Cutting Plywood for Accuracy

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Want to build cabinets? If so, you’ll probably be using plywood or some other man-made sheet stock for the carcasses. Cutting plywood can be tricky. Who wants to flop those big sheets onto a table saw? It’s much easier to take the tool to the work in this case, instead of the work to a tool. A track saw makes short work of cutting plywood to size. But there are tricks you should pay attention to, in order to get accurate cabinet parts.

Sequence

It’s very important to make sure that the cabinet parts are consistently dimensioned. The length of each piece has to be the same. The width of each piece has to be the same. Paying close attention to the cutting sequence will help you accomplish this.

Start by squaring the plywood. As you work, keep in mind that we want to remove all the factory edges from the parts. Once an end is square you can start cutting parts to length. Be sure to cut enough plywood to satisfy all the parts you need. With the parts cut to length it’s easiest if you switch from a track saw to an edge guide. This will keep the width of your pieces consistent.

More on cabinetmaking

When you get the hang of cabinet making the door opens for you to build shop or kitchen cabinets, vanities, book cases, and more. WoodWorkers Guild of America offers a great deal of instruction on cabinetmaking. Check it out.

More info

For more info on the Kreg Track Saw, and other Kreg products, visit www.kregtool.com, or call (800) 447-8638.

Discussion
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13 Responses to “Cutting Plywood for Accuracy”
  1. Daniel

    I have been a woodworker since High School. (30 + years) I was always taught to keep the factory edge. Why do you say “cut it off”?

    Reply
    • Customer Service

      Hi Daniel. A factory edge is subject to dents and chips. For fine woodworking it’s best to cut it off and start with a fresh edge that is crisp and free of dings.
      Thanks
      Paul-WWGOA

      Reply
  2. Roger

    I have always squared every plywood piece cut from a sheet of plywood. That still implies to me that mfgr. should shoot for square themselves out of the shute.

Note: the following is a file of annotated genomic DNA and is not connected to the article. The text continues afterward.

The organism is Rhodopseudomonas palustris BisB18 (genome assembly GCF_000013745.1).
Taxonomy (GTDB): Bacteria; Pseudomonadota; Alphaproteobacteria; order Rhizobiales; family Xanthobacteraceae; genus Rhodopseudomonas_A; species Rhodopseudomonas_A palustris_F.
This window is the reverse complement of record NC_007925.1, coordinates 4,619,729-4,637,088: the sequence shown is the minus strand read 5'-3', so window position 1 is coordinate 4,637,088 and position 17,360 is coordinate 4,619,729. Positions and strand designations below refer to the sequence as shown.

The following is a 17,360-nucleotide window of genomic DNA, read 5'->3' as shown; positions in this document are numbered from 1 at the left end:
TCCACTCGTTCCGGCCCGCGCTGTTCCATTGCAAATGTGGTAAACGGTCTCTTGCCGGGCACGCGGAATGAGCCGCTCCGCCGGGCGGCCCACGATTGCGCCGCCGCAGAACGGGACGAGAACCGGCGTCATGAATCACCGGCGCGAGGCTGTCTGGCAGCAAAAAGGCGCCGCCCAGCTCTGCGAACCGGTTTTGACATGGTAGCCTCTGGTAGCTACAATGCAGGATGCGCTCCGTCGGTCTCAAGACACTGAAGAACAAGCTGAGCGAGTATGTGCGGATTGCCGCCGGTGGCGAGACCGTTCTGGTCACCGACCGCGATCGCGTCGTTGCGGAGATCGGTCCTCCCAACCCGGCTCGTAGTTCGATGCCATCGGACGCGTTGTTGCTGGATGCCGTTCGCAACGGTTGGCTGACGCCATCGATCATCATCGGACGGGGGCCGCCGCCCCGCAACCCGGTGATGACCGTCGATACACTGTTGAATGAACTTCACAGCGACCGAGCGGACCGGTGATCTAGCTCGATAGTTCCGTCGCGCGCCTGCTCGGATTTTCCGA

Reply
  3. leninsebastopol

    As the factory edge is not square then taking a line from it with the rule is not true either, no? Or is it simply avoiding edge chips & dings? And, thanks, Paul.

    Reply
    • Customer Service

      Hello. Sometimes the factory edge is straight but not square with its adjacent edges. Cutting to a line that is square with that edge will establish a square sheet as a starting point to your project. Also it can give you a fresh edge that is not all chipped and dinged up.
      Thanks
      Paul-WWGOA

      Reply
  4. Robert G VanValkenburg

    what direction does a table saw blade go teeth going down or up and what about a cir saw all ways get it wrong

    Reply
    • Customer Service

      Hi Robert. On a table saw the blade rotates toward the operator, and the teeth would face downward on the operator side, or front. On a circular saw the blade rotates counter clockwise as you look at it from the blade side. The teeth on a circular saw should be facing upward at the front of the saw.
      Thanks
      Paul-Woodworkers Guild of America

      Reply
  5. Anne

    I am a new woodworker, and probably have a stupid question. How did you avoid nicking the supporting frame when cutting the big plywood sheets?

    Reply
    • Customer Service

      Hi Anne. You just have to be very careful that your cut path doesn’t have a supporting frame underneath it. Another good way to do this with a full sheet is to lay a sheet of 1.5 – 2″ foam insulation (XPS or similar) on the floor, and set the plywood on that. Then ensure that the blade depth is set such that the blade penetrates only a small distance into the insulation.
      Thanks
      Paul-Woodworkers Guild of America

      Reply
  6. Ed Eldridge

    Hi George, I have a question in reference to the “cutting plywood for accuracy” video. When using a track saw, you allowed for the width of the blade when making a cut with the motor of the saw on the waste side of the cut. if you turned around and cut from the opposite direction, with the motor on the keep side, you could place the track on the cut line and not have to allow for blade width. Is this a good practice or would I lose accuracy with measurements?

    Reply
    • Customer Service

      Hi Ed. Yep, it’ll be easier to simply spin the track around and cut from the other side so you don’t have to do the kerf allowance.
      Thanks
      George-Woodworkers Guild of America

      Reply
  7. Rich

    Just curious, once you got the plywood to a “manageable size, why didn’t you use the table saw instead of the circular saw?

    Reply
    • Customer Service

      Hi Rich. That would be a fine approach as well. This video was intended to show an approach using a track saw.
      Thanks
      Paul-Woodworkers Guild of America

      Reply

Tags: cabinetry tips, Free Videos, George Vondriska, how to cut plywood, plywood cabinets